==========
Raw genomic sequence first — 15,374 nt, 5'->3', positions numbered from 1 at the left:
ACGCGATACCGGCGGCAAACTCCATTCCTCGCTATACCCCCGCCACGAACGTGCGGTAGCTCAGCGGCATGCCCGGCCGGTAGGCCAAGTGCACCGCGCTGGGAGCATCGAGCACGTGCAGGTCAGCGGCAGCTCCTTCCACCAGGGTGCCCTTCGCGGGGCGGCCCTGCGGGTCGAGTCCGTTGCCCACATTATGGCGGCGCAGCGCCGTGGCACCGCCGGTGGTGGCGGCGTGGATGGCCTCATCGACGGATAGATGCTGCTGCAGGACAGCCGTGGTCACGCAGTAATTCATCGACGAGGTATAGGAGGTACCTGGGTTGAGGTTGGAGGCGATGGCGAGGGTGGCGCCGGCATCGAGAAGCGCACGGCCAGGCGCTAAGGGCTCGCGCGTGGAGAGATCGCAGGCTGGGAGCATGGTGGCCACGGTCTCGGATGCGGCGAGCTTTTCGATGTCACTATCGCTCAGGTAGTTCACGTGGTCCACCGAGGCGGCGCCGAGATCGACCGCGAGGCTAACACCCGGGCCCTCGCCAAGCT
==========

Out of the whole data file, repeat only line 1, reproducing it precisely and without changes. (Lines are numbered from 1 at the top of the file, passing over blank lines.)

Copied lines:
Raw genomic sequence first — 15,374 nt, 5'->3', positions numbered from 1 at the left: